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Morning Coffee


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#1 Ckulakov

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Posted 06 February 2006 - 08:09 PM

Dear Filmmakers,

Here is something I did trying to capture steam using a digital camera. Since the rule for a good appearance of steam is backlighting I used a 500w photoflood 3,200 with black reflector to take the light off from where the steam would be seen. I also set WB at 5,200 to make the image look warm like a early morning cup of coffee.

CHECK IT OUT:

http://i42.photobuck...ov/IMG_0836.jpg

PLEASE COMMENT. THANK YOU.
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#2 Jamie Metzger

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Posted 06 February 2006 - 08:38 PM

looks good. A little hot on the right side of the cup, but still looks like what you wanted/planned.
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#3 David Mullen ASC

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Posted 06 February 2006 - 09:02 PM

I like the hot edge, although I'm not sure about the little shadow in the middle of it.

The steam is great, so is the warmth. The arrangement of objects and the background isn't so great. The bookshelf is a little too close, and I don't get why the plant is there.
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#4 Jesse Bekas

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Posted 06 February 2006 - 10:24 PM

I don't have much experience lighting steam and smoke, but I was under the impression that, like rain and snow, it was best lit from the side, and not from in front or behind.
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#5 Jaan Shenberger

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Posted 06 February 2006 - 11:47 PM

I don't have much experience lighting steam and smoke, but I was under the impression that, like rain and snow, it was best lit from the side, and not from in front or behind.


generally, if you want it to show up as clearly as possible, you backlight and shoot against a dark background. this is the general rule of thumb for popping out any transluscent materials.

hope this helps,
jaan
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#6 Josh Bass

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Posted 07 February 2006 - 12:11 AM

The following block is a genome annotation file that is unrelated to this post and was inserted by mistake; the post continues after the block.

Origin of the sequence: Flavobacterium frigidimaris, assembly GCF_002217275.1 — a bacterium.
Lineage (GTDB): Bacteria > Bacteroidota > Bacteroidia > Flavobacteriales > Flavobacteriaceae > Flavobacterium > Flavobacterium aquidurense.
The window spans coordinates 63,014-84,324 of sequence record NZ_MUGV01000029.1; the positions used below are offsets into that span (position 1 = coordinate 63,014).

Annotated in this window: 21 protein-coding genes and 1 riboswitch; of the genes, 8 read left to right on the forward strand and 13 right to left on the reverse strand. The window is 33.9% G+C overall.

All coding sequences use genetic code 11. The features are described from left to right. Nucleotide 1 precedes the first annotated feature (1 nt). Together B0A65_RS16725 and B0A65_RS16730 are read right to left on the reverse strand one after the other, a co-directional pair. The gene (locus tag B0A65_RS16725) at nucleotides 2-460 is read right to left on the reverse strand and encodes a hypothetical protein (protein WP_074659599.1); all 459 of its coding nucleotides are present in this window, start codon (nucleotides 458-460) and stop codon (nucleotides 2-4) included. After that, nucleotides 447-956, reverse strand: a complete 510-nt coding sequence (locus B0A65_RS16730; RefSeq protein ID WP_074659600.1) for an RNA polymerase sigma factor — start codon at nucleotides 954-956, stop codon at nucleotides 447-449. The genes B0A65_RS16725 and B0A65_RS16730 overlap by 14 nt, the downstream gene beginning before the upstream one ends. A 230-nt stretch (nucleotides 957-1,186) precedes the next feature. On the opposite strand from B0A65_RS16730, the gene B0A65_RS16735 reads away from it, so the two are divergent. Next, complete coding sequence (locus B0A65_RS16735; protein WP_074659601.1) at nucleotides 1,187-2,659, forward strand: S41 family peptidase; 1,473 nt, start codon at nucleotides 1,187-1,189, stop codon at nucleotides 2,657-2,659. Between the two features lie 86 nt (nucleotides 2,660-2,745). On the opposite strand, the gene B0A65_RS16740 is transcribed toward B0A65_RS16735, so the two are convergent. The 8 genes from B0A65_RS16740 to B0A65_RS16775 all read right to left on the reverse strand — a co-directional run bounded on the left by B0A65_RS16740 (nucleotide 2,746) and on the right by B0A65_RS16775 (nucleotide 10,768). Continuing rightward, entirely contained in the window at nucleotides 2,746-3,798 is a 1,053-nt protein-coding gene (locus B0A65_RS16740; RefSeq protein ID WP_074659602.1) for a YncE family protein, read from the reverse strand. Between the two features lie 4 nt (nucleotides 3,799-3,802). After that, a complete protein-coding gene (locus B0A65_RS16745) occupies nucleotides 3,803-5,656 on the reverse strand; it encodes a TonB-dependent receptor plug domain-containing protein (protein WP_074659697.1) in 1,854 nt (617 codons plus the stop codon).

How does the angle from which the light hits the steam/snow/etc. affect how it looks? I mean, if you light it from below, does it look different than from above (obviously, can't be at "eye level", 'cause then it would show up in your shot)
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#7 Jaan Shenberger

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Posted 07 February 2006 - 12:21 AM

Dear Filmmakers,

Here is something I did trying to capture steam using a digital camera. Since the rule for a good appearance of steam is backlighting I used a 500w photoflood 3,200 with black reflector to take the light off from where the steam would be seen. I also set WB at 5,200 to make the image look warm like a early morning cup of coffee.

CHECK IT OUT:

http://i42.photobuck...ov/IMG_0836.jpg

PLEASE COMMENT. THANK YOU.


looks nice. but the kicker feels a little too hard and consistent, especially on the chair. maybe if it was selectively flagged with practical shadows or a scrim to soften it up in some areas where it falls (but not the typical corporate video "cookie wall shadpw"). the key/fill/frontal light also feels like it could be a little more organic and less artificial. a quick technique i use sometimes is to grab a practical element and set it at the edge of frame or right off camera and let the kicker bounce some color & light back into the shot. this tends to look a lot more natrualistic than setting up a bounce card off camera. also, though i understand this is somewhat out of your control if it's digital, i feel the shot could have benefitted from a shollower depth of field. the geometric pattern of the books in combination with the vertical bands of the chair are successfully battling with the coffee cup for visual dominance.

i like the specular highlight on the cup.

hope this helps,
jaan

How does the angle from which the light hits the steam/snow/etc. affect how it looks? I mean, if you light it from below, does it look different than from above (obviously, can't be at "eye level", 'cause then it would show up in your shot)


it's because of the angle of the lens relative to the particles in the air. having the light positioned as a kicker or backlight maximizes the intensity of light reflecting off the particles and into the lens. you can really see this concept by looking at black asphalt. at midday, asphalt looks relatively matte. but in the late afternoon or morning, when the sun is acting as a kicker/backlight, you will see a lot of specular highlights in the asphalt. i guess that's the long answer. the short answer is to just try it out, with various light positions. i didn't make this "rule" up, i read when i was starting out, and it has only proven itself true numerous times.

hope this helps,
jaan
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#8 Richard Vialet